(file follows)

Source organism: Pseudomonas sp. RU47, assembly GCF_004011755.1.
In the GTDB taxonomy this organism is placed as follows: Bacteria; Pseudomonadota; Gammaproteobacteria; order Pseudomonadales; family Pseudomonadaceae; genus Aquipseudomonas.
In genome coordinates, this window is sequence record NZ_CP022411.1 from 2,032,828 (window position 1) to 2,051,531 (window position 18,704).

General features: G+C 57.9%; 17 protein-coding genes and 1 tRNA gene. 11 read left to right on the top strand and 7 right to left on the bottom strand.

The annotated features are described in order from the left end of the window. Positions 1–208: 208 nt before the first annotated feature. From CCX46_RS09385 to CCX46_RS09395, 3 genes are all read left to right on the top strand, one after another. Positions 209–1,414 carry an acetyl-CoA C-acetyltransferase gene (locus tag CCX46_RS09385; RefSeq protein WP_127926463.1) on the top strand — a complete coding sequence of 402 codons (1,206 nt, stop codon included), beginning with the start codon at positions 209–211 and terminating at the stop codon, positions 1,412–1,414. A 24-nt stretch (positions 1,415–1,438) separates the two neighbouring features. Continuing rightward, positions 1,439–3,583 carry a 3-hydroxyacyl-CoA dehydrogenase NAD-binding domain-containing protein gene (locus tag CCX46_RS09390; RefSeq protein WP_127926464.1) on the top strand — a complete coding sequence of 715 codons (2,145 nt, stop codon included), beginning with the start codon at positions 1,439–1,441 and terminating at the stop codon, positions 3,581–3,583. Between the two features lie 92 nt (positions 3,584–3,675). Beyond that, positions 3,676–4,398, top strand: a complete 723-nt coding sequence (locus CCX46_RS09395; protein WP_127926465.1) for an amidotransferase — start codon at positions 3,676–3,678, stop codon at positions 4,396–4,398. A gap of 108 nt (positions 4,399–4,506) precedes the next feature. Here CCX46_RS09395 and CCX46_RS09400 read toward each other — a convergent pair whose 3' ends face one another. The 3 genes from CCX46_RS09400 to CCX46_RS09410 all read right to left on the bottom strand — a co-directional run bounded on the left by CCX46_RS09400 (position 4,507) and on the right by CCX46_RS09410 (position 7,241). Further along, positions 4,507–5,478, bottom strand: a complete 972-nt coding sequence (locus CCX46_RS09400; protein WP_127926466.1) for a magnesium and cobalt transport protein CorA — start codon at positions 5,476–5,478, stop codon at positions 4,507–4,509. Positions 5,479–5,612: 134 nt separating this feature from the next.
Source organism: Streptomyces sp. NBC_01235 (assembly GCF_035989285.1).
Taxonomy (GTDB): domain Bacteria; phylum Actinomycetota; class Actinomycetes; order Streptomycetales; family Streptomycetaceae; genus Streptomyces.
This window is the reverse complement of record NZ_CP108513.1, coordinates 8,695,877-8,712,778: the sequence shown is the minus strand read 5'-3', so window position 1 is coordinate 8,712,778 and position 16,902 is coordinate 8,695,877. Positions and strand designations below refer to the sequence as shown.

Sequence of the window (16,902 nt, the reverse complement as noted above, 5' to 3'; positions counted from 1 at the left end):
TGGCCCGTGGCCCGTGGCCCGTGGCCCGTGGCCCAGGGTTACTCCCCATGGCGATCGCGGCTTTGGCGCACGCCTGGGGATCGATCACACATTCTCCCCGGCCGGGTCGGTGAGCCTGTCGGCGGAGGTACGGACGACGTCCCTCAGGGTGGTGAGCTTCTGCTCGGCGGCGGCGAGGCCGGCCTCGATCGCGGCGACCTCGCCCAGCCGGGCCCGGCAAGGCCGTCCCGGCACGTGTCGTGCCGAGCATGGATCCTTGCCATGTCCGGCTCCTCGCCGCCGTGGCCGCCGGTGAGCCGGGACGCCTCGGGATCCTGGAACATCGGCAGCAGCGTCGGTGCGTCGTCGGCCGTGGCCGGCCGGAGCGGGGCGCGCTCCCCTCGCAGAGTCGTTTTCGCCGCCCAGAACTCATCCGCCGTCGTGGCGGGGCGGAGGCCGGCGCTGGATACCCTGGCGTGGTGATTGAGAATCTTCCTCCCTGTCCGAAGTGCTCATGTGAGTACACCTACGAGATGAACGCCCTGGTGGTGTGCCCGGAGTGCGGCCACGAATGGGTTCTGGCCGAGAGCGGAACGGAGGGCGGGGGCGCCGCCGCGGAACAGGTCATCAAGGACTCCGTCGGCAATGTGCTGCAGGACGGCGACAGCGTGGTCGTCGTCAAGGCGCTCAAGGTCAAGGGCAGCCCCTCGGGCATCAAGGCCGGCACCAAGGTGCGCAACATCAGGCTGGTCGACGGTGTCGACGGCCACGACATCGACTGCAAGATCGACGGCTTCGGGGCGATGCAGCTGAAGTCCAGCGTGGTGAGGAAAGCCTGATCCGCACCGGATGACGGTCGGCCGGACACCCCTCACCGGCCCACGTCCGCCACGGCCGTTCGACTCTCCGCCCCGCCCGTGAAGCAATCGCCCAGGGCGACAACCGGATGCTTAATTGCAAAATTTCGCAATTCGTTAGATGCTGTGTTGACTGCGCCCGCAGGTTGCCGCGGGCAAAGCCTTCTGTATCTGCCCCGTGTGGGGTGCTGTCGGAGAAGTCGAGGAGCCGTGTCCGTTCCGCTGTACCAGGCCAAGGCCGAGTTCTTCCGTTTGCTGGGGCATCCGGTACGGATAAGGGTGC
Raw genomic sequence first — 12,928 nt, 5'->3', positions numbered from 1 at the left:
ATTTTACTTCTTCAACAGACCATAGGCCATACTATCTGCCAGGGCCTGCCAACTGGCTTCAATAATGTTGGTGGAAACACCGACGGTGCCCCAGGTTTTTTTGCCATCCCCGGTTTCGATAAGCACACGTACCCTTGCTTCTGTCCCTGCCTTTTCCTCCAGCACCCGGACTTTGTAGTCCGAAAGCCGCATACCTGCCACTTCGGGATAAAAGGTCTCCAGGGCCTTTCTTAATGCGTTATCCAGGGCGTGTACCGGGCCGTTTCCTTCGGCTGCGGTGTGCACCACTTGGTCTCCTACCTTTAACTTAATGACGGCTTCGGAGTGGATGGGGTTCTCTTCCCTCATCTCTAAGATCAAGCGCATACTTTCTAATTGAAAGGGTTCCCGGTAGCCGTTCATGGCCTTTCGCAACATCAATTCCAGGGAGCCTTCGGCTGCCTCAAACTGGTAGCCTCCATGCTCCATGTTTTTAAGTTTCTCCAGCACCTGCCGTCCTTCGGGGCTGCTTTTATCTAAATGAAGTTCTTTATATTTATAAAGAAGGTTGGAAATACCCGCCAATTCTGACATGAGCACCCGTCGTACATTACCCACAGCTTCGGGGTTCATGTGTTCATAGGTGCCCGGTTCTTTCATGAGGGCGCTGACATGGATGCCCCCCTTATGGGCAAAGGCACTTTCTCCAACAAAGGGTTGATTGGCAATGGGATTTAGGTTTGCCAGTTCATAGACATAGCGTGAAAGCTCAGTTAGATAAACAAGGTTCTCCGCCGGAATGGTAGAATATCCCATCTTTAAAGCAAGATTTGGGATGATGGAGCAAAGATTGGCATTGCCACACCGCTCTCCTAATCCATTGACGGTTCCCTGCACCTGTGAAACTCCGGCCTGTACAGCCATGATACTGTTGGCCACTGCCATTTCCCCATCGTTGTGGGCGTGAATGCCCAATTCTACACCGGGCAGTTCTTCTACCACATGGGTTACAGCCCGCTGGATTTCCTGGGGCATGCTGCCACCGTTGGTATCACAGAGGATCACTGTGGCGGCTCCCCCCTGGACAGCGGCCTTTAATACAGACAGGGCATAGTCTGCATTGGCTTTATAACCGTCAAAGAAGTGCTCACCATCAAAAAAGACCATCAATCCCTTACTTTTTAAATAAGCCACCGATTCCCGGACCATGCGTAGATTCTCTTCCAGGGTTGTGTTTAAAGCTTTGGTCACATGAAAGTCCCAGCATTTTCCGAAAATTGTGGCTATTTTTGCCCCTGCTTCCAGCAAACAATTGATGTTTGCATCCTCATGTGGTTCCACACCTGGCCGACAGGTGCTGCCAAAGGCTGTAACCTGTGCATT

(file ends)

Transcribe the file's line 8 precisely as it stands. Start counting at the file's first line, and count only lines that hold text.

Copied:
This window is the reverse complement of record NZ_CP108513.1, coordinates 8,695,877-8,712,778: the sequence shown is the minus strand read 5'-3', so window position 1 is coordinate 8,712,778 and position 16,902 is coordinate 8,695,877. Positions and strand designations below refer to the sequence as shown.